July 6th, 2015
I got a question from John, a professional photographer wedding and portraiture photographer that asked:
I upgraded my camera from a D-90 to a D7100 and I still get this reddish brown color cast in a lot of interiors. I have tried adjusting color balance to the flash mode or sunlight mode instead of A (auto mode) with llittle success…. I have tried raising the color temperature manually and that sometimes helped in certain rooms, but not too often. It seems the auto mode works the best then I adjust the color balance in photoshop as needed but this a lot of extra time… Do you know of anything I can do to get more accurate exposures on interiors?
After looking at a couple of John’s example interior photos and asking more questions it was clear that he was struggling with the three classic problems that are unique to real estate and interior photography. He was aware of the color balance problem but he wasn’t even aware of #2 and #3 below. Here are the three classic issues that interior photographers have to deal with that aren’t as pronounced in other types of photography:
- Color balance: Interiors photographers have to deal with color balance issues more than other photographic situations because of many temperatures of light sources in rooms. Different light bulbs can have different color temperatures. The reddish brown can be old incandescent. John was shooting JPG so when the color balance came out of the camera off he had a hard time changing it. The best way to deal with color problems is to shoot RAW. Shooting RAW makes your life much easier in post-processing. Lightroom is designed to deal with RAW files quickly and easily! You can make color adjustments to a RAW file that you just cannot do to a JPG!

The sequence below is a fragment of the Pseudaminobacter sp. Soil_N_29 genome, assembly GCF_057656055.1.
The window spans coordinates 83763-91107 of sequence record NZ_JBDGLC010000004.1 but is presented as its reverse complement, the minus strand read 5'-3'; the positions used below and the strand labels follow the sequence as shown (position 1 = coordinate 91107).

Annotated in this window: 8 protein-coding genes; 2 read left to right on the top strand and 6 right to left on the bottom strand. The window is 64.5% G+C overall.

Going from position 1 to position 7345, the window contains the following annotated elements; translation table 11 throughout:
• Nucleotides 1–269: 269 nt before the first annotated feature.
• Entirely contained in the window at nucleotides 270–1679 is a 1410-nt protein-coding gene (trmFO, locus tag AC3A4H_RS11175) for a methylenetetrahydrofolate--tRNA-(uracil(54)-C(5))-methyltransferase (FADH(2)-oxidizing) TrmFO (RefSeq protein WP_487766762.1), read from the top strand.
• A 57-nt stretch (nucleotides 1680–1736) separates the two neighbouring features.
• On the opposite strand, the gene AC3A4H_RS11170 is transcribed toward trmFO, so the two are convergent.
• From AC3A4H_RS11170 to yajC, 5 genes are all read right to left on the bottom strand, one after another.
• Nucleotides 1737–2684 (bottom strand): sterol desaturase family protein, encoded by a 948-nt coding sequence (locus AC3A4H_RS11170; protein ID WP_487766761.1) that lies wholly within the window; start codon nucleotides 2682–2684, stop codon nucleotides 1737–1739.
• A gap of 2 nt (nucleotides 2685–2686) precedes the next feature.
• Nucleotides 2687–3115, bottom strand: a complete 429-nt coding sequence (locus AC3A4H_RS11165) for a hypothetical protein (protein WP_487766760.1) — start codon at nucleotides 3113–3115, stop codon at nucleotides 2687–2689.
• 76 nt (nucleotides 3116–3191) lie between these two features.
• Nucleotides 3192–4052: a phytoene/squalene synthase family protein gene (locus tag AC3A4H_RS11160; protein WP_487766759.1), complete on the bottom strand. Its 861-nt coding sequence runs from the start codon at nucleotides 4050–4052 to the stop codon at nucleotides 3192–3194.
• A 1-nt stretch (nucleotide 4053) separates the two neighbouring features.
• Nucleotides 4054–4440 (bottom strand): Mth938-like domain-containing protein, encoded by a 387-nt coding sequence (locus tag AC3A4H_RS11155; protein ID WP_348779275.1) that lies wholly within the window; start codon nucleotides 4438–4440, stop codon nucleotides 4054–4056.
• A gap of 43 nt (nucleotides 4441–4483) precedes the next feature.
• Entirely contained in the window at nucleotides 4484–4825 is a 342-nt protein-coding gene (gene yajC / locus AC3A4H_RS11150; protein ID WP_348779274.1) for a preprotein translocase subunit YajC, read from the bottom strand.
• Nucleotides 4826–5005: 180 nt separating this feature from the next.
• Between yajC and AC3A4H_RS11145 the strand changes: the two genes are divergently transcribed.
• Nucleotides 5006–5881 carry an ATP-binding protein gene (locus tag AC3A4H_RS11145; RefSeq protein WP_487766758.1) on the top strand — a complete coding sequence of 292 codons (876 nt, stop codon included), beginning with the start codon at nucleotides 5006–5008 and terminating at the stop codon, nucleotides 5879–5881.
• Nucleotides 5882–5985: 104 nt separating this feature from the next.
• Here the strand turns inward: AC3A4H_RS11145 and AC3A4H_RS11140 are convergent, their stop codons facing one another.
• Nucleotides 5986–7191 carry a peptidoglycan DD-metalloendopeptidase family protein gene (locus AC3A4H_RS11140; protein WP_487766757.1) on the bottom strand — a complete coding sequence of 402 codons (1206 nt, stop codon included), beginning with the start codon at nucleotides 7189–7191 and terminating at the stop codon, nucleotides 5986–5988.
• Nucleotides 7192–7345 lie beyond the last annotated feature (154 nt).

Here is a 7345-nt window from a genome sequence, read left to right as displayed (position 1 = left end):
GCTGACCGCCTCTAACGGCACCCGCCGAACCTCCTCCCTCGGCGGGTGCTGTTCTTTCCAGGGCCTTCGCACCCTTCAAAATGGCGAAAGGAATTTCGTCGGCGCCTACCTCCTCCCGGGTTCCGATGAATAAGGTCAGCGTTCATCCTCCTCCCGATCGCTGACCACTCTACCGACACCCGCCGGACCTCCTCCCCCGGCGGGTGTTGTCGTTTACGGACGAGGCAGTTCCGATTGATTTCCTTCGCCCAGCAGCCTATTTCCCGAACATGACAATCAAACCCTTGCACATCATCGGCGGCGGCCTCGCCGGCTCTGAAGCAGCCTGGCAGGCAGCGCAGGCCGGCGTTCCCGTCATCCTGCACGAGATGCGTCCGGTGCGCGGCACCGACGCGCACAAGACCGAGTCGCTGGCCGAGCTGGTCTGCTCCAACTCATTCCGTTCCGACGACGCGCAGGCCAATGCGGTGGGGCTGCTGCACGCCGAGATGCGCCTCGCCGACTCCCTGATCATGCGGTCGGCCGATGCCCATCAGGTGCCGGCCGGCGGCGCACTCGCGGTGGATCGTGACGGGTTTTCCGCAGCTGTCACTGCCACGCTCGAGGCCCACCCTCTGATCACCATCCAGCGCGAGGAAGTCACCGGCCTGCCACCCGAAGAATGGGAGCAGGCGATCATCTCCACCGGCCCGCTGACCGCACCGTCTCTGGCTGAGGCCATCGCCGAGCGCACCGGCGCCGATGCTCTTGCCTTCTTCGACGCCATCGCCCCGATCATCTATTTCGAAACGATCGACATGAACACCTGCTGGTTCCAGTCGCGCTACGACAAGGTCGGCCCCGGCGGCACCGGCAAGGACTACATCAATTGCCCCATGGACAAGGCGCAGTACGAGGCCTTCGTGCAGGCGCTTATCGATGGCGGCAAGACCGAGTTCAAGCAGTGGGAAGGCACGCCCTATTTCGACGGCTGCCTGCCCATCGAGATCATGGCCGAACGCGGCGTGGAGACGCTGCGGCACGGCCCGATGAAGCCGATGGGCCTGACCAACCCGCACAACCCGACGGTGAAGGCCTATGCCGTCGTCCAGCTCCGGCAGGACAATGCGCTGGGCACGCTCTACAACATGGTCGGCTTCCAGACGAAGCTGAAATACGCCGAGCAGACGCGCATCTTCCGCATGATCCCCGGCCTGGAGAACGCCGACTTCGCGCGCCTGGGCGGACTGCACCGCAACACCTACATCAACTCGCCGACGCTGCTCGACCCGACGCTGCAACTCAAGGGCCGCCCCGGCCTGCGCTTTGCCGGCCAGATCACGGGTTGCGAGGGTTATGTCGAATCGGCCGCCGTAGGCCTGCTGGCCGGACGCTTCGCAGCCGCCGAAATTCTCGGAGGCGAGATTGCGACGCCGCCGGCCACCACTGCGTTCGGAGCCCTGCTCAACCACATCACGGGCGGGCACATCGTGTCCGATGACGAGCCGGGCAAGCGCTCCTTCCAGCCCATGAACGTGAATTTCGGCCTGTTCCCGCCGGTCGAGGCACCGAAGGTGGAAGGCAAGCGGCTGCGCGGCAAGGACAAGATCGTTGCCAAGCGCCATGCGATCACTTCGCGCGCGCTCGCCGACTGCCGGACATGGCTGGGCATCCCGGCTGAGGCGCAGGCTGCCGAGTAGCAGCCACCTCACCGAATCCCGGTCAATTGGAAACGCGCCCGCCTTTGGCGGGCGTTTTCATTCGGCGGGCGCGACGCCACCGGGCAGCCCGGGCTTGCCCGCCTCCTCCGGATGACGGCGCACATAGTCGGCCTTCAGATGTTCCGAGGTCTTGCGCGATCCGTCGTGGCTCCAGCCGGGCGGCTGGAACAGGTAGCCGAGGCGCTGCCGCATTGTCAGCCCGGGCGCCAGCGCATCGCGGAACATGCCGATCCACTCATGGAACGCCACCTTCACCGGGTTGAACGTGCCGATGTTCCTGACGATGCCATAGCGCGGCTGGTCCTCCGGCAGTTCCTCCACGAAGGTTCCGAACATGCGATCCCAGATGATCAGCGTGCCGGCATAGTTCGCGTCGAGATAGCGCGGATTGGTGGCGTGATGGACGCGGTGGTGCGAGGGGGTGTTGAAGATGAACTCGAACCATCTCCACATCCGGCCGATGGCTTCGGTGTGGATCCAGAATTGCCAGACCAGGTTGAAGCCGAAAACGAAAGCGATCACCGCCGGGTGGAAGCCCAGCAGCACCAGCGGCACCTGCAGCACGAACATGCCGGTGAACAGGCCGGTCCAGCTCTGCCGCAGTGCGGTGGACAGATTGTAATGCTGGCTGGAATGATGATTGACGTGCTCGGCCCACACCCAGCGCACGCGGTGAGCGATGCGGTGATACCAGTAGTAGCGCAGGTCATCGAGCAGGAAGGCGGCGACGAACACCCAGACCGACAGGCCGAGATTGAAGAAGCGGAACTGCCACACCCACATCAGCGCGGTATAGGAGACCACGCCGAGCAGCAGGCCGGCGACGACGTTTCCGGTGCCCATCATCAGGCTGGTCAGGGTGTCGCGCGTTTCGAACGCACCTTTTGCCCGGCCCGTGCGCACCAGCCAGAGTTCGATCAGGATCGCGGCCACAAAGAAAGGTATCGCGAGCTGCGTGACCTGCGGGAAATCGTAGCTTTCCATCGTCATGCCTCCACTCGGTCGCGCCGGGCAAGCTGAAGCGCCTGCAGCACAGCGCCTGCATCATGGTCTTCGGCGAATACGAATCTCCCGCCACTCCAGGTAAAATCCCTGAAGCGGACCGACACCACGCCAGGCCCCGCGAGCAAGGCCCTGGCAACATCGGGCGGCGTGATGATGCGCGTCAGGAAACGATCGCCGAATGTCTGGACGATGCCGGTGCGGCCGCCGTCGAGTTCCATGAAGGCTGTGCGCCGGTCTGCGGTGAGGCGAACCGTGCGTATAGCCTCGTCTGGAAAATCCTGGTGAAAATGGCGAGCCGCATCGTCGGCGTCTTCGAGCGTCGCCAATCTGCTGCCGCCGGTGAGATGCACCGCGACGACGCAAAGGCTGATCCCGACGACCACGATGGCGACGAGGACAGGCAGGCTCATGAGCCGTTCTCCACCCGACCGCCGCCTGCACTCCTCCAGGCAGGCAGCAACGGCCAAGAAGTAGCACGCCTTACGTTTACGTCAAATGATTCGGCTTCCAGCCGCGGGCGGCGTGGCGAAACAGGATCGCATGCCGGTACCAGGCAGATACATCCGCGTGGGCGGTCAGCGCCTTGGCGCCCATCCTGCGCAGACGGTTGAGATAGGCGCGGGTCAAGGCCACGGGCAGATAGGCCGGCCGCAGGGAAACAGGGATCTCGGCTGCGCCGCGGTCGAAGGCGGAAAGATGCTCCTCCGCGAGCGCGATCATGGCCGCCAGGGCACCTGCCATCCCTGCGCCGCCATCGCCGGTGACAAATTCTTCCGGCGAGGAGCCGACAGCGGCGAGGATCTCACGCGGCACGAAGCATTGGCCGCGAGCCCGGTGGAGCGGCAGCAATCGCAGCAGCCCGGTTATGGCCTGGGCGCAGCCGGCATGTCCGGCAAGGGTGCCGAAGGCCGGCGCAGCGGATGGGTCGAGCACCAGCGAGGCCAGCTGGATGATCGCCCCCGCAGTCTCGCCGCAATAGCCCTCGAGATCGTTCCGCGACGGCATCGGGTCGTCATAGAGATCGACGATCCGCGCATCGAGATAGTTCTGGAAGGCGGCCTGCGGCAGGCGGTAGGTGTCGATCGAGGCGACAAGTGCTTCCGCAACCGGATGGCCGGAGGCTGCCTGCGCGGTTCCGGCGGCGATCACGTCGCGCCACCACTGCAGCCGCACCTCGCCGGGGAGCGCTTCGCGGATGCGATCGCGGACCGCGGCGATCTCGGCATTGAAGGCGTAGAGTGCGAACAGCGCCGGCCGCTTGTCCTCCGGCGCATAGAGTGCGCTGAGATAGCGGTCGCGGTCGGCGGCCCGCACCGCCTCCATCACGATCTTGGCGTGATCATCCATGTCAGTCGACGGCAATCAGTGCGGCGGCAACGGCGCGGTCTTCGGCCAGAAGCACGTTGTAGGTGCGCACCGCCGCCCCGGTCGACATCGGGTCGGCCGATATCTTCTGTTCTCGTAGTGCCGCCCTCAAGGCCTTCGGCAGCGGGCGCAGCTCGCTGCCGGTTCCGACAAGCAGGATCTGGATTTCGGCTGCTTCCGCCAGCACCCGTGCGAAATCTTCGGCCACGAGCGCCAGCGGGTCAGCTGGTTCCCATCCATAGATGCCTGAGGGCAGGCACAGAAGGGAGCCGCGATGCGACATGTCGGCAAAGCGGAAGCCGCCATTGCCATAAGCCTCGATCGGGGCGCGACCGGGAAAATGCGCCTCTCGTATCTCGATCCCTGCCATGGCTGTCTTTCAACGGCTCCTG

- Using flash in interiors: John was shooting with his flash on his camera resulting in a very flat looking lighting. It is much better to keep your flash off your camera when shooting interiors, the results have flat looking light when the the flash is on the same axis as the lens. Put it on a light stand, that doesn’t slow you down that much.
- Verticals and barrel distortion: John wasn’t correcting verticals or removing barrel distortion. When shooting weddings and portraits neither make much difference but in interiors they become a big deal. Learning to use Lightroom is the fastest and easiest way to correct verticals and remove barrel distortion.
So if you are getting started real real estate photography pay careful attention to these areas. I don’t believe there is anything wrong with John’s D7100 that shooting RAW and adjusting color balance won’t fix. I’m sure there are others out there that will have other opinions.